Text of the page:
French palaeontologists found the thigh bone of a giant dinosaur this week at an excavation site in a winegrowing village in southwestern France, where remains of some of the largest animals that ever lived on land have been dug up since 2010.
The unearthed “national treasure” is 140-million years old and weighs 400 kilogrammes (880 pounds), and was found in the site near the city of Cognac where more than 7,500 fossils of more than 40 different species have been found since 2010, making it one of the largest such finds in Europe, Ronan Allain, a palaeontologist at the National History Museum of Paris told Reuters.
Thanks to its remarkably good condition, the femur, which scientists say probably belonged to a gigantic sauropod, could help piece together another incomplete set of bones which the latest find resembles.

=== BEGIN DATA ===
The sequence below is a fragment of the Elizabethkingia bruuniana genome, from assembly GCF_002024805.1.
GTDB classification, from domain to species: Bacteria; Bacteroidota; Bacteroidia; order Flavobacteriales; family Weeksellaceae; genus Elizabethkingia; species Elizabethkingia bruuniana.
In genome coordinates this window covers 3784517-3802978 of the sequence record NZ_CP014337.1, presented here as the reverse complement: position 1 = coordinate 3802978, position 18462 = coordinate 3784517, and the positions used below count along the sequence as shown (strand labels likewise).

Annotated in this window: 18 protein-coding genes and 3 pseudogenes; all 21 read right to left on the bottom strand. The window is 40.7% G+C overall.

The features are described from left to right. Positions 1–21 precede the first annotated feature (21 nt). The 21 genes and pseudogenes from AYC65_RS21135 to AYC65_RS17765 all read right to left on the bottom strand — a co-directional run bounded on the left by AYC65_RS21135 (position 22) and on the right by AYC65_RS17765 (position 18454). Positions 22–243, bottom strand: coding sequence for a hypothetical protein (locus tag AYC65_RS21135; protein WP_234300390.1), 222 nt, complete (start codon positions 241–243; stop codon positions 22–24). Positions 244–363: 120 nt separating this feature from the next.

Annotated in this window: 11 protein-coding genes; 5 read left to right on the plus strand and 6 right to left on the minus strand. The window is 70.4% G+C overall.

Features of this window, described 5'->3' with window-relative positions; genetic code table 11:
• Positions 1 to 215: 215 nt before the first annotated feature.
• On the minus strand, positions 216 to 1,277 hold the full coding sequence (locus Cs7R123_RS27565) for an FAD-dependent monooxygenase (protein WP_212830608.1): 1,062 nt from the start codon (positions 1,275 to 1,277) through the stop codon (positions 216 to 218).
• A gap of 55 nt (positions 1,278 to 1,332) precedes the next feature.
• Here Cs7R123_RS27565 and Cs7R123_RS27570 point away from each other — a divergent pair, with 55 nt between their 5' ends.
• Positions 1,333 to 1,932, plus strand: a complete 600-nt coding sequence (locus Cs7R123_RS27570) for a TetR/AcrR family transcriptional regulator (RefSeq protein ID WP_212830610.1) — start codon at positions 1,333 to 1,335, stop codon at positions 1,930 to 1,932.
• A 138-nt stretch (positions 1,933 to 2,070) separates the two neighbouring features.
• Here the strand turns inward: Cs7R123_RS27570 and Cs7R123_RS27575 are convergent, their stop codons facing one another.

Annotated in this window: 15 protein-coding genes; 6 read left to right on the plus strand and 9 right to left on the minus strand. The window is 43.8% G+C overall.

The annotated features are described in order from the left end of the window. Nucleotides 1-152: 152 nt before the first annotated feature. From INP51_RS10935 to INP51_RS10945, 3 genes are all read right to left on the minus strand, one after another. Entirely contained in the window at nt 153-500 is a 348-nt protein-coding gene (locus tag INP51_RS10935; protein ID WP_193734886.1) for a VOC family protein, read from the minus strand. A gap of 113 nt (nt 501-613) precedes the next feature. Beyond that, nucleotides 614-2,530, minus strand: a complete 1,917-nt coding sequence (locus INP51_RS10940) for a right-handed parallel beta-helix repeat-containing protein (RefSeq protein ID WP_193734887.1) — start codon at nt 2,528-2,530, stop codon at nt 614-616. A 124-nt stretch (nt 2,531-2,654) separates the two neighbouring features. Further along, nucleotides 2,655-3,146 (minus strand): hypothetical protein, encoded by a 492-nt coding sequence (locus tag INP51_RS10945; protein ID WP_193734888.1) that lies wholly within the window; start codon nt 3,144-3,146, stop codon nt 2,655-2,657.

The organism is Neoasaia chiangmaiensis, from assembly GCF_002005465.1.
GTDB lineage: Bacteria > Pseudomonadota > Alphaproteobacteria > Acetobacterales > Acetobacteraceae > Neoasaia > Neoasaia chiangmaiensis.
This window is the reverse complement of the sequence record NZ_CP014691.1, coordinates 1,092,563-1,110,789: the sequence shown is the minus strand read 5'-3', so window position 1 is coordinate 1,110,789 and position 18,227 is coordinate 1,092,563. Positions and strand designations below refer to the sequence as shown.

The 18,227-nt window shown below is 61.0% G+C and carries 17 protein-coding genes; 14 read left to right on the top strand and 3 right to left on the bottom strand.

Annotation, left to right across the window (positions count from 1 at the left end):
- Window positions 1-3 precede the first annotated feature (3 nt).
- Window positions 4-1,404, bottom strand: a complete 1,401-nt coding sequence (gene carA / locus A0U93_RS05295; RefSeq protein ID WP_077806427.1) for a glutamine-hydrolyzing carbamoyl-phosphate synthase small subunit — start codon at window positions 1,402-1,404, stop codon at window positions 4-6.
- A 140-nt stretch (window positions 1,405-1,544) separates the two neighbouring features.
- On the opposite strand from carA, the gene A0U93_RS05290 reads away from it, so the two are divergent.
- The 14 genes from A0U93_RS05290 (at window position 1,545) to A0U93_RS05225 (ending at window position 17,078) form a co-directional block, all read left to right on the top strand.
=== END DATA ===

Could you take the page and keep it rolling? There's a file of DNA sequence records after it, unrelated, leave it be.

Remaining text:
The discovery might belong to the largest land animals ever to roam the Earth, known as Sauropods. They were massive plant-eating dinosaurs with long necks and tails, towering up to 18 metres (59 feet) tall.
“It cost me a bit of money, because I had promised to bring champagne if it was complete,” said Jean-Francois Tournepiche, the operations coordinator at what he calls “one of Europe’s biggest dinosaur sites”.
Angeac-Charente is known to have been the home to a vast ecosystem of dinosaurs, invertebrates and vegetation thanks to its humid, subtropical climate millions of years ago.
With more discoveries expected on the horizon, the site’s owners have given diggers the go-ahead to excavate in another 4,000 square metres.